thermal treatment of the material at a temperature of less than or equal to about a glass transition temperature of the material after the exposure to the actinic radiation; and
exposure to a developer after the thermal treatment.
9. The method of 8 wherein the thermal treatment is a first thermal treatment, and wherein the inducing assembly of the diblock copolymer comprises a second thermal treatment; said second thermal treatment being at a temperature of greater than about the glass transition temperature of the material.
10. The method of 7 wherein the integrated circuit components are part of one or more of a DRAM array, a NAND array, and a cross-point memory array.
11. A method of forming a pattern, comprising:
depositing a material over a substrate, the substrate having a plurality of first regions and a plurality of second regions, with the first regions being more wettable to the material than the second regions; the material comprising diblock copolymer and being patterned into a first pattern by the difference in wettability relative to the first and second regions of the substrate;
after the material is patterned into the first pattern by the difference in wettability relative to the first and second regions, inducing assembly of the diblock copolymer to form alternating first and second segments within the patterned material;
selectively removing at least some of one of the first and second segments relative to at least some of the other of the first and second segments to form a second pattern superimposed on the first pattern; and
utilizing the second pattern to define locations of integrated circuit components within the substrate.
12. The method of 11 wherein the diblock copolymer is PS-b-P2VP, PS-b-PEO, or PS-b-PDMS.
13. The method of 12 wherein said first regions consist of silicon or doped silicon, and wherein said second regions comprise silicon-containing regions that have been treated with one or more fluoroalkyl silanes, and/or with one or more silicones, and/or with other dewetting agents.
14. The method of 13 wherein the second regions are formed by treating portions of the substrate with one or more fluoroalkyl silanes and/or with one or more silicones.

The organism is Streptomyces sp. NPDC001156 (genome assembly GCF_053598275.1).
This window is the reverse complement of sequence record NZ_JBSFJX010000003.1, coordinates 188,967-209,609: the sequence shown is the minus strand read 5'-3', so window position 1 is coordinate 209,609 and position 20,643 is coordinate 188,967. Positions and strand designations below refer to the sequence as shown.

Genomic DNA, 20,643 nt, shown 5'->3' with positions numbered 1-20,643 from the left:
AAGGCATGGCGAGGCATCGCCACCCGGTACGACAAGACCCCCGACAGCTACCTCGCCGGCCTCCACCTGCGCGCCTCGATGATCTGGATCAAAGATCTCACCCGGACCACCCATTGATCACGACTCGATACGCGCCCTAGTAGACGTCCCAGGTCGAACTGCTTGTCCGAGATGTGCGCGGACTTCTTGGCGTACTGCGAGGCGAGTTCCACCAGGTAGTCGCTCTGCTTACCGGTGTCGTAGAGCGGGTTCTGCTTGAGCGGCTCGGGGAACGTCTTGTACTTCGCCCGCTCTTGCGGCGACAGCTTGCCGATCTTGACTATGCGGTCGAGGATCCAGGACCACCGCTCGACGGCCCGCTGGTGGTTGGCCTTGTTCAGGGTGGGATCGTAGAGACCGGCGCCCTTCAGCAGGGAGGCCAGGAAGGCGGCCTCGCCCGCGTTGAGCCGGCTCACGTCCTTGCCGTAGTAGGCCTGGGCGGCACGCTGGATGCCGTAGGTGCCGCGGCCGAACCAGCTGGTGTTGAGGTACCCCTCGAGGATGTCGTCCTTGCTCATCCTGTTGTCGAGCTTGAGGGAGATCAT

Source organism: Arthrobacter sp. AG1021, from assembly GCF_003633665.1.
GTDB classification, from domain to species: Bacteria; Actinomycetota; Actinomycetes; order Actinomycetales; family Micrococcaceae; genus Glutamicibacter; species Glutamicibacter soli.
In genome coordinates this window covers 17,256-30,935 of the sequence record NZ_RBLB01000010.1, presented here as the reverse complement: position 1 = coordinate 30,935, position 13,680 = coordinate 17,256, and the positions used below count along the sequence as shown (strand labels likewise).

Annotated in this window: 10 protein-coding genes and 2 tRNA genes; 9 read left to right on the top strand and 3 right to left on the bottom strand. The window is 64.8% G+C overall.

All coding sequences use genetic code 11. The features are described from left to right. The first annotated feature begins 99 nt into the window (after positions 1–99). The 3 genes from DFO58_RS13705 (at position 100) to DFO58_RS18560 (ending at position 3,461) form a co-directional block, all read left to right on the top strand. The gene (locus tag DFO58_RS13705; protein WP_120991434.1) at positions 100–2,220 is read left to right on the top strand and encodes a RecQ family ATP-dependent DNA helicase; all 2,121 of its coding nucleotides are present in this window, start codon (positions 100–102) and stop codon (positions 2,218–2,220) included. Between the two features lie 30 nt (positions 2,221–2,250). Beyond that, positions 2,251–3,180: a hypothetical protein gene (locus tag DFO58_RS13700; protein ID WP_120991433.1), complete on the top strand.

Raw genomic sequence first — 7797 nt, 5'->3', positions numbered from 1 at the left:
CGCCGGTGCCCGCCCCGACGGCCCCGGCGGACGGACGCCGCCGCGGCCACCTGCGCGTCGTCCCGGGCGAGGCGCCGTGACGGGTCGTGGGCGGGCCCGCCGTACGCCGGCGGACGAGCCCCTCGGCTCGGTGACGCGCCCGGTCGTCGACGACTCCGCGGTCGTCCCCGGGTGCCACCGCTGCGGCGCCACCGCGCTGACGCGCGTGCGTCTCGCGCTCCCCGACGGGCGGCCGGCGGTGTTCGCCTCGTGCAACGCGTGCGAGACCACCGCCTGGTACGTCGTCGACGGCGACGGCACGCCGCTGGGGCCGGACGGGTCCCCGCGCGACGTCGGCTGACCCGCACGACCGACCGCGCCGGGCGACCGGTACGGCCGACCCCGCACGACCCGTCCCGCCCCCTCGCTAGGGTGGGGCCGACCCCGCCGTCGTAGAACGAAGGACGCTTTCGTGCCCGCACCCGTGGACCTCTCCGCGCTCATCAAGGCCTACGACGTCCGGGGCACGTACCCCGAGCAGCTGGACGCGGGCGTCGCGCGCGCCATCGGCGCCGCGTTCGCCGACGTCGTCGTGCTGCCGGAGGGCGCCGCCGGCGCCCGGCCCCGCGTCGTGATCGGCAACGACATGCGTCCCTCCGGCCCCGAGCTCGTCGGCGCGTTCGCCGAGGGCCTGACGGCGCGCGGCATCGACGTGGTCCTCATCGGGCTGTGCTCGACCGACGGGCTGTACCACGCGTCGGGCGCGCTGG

15. The method of 11 wherein the integrated circuit components are part of one or more of a DRAM array, a NAND array, and a cross-point memory array.
US12/248,219 2008-10-09 2008-10-09 Methods of utilizing block copolymer to form patterns Active 2030-06-21 US8088551B2 (en)

Priority Applications (1)

Application Number Priority Date Filing Date Title
US12/248,219 US8088551B2 (en) 2008-10-09 2008-10-09 Methods of utilizing block copolymer to form patterns

Applications Claiming Priority (4)

Application Number Priority Date Filing Date Title
US12/248,219 US8088551B2 (en) 2008-10-09 2008-10-09 Methods of utilizing block copolymer to form patterns
PCT/US2009/056504 WO2010042290A2 (en) 2008-10-09 2009-09-10 Methods of utilizing block copolymer to form patterns
TW98132347A TWI426544B (en) 2008-10-09 2009-09-24 Methods of utilizing block copolymer to form patterns
US13/309,442 US8394579B2 (en) 2008-10-09 2011-12-01 Methods of forming patterns

Related Child Applications (1)

Application Number Title Priority Date Filing Date
US13/309,442 Continuation US8394579B2 (en) 2008-10-09 2011-12-01 Methods of forming patterns

Publications (2)

Publication Number Publication Date
US20100092873A1 US20100092873A1 (en) 2010-04-15
US8088551B2 true US8088551B2 (en) 2012-01-03

Family

ID=42099153

Family Applications (2)

Application Number Title Priority Date Filing Date
US12/248,219 Active 2030-06-21 US8088551B2 (en) 2008-10-09 2008-10-09 Methods of utilizing block copolymer to form patterns
US13/309,442 Active US8394579B2 (en) 2008-10-09 2011-12-01 Methods of forming patterns

Family Applications After (1)

Application Number Title Priority Date Filing Date
US13/309,442 Active US8394579B2 (en) 2008-10-09 2011-12-01 Methods of forming patterns

Country Status (3)

Country Link
US (2) US8088551B2 (en)
TW (1) TWI426544B (en)
WO (1) WO2010042290A2 (en)

Cited By (4)

* Cited by examiner, † Cited by third party